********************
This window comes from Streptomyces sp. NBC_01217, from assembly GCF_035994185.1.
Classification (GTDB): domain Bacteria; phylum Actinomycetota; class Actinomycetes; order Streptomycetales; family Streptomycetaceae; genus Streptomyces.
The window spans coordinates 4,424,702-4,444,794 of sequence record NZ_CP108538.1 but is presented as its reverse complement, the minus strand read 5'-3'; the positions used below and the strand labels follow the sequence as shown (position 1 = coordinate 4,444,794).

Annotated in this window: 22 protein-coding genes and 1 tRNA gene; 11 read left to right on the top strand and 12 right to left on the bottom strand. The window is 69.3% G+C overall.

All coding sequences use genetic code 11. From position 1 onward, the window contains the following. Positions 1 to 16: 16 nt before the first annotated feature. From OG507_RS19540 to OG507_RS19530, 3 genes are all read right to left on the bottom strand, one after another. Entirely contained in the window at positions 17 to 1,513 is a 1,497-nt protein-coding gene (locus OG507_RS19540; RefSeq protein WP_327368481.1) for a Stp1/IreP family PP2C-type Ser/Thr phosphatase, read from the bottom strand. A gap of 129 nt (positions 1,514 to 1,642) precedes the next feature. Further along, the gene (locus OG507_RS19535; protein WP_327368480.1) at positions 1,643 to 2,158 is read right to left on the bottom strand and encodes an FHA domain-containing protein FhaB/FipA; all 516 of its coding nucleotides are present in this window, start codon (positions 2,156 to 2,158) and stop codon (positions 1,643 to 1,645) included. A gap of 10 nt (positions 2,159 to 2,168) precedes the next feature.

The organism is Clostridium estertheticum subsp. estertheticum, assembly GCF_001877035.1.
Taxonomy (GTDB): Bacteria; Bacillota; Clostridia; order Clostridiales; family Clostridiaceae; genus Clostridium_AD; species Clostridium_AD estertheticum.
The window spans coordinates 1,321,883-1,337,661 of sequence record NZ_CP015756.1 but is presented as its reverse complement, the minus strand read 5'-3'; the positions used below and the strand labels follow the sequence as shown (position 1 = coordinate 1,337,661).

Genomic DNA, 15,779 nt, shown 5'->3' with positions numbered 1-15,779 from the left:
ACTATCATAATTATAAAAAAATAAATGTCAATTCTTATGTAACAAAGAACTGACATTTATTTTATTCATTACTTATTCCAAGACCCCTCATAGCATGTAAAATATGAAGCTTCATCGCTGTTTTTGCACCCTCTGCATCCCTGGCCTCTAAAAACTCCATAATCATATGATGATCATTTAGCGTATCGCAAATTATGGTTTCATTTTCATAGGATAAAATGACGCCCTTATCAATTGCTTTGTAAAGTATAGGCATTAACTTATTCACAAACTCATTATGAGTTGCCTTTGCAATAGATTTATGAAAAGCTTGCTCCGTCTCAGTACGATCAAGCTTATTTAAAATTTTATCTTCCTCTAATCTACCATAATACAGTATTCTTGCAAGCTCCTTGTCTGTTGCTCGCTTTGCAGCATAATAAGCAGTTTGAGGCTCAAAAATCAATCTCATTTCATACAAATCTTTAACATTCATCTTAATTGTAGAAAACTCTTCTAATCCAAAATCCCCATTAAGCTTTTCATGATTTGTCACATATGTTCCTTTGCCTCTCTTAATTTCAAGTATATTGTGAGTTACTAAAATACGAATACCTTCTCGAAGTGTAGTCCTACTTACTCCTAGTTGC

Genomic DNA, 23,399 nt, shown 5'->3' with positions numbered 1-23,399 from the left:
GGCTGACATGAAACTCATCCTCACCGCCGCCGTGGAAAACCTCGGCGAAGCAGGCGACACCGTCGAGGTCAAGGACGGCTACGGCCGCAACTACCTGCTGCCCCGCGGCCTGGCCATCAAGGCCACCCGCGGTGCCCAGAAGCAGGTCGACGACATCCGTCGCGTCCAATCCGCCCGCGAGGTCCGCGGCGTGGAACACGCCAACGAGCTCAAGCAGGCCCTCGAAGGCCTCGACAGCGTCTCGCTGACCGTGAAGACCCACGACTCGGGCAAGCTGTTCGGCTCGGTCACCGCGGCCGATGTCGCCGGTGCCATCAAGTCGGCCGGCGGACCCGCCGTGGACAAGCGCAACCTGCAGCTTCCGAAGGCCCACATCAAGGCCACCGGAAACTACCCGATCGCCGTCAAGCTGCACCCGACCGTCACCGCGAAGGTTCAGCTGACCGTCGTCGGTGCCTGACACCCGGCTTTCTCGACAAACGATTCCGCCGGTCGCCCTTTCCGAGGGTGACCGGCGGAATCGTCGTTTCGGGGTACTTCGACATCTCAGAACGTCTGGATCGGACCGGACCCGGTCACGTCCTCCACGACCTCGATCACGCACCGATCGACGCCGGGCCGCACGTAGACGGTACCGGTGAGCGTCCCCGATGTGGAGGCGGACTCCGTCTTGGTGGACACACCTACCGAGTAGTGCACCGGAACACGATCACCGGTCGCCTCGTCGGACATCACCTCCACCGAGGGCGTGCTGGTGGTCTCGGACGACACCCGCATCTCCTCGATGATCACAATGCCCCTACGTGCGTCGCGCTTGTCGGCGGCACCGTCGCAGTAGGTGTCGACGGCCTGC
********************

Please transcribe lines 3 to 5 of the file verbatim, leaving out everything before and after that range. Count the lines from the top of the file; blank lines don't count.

The window spans coordinates 4,424,702-4,444,794 of sequence record NZ_CP108538.1 but is presented as its reverse complement, the minus strand read 5'-3'; the positions used below and the strand labels follow the sequence as shown (position 1 = coordinate 4,444,794).

Annotated in this window: 22 protein-coding genes and 1 tRNA gene; 11 read left to right on the top strand and 12 right to left on the bottom strand. The window is 69.3% G+C overall.

All coding sequences use genetic code 11. From position 1 onward, the window contains the following. Positions 1 to 16: 16 nt before the first annotated feature. From OG507_RS19540 to OG507_RS19530, 3 genes are all read right to left on the bottom strand, one after another. Entirely contained in the window at positions 17 to 1,513 is a 1,497-nt protein-coding gene (locus OG507_RS19540; RefSeq protein WP_327368481.1) for a Stp1/IreP family PP2C-type Ser/Thr phosphatase, read from the bottom strand. A gap of 129 nt (positions 1,514 to 1,642) precedes the next feature. Further along, the gene (locus OG507_RS19535; protein WP_327368480.1) at positions 1,643 to 2,158 is read right to left on the bottom strand and encodes an FHA domain-containing protein FhaB/FipA; all 516 of its coding nucleotides are present in this window, start codon (positions 2,156 to 2,158) and stop codon (positions 1,643 to 1,645) included. A gap of 10 nt (positions 2,159 to 2,168) precedes the next feature.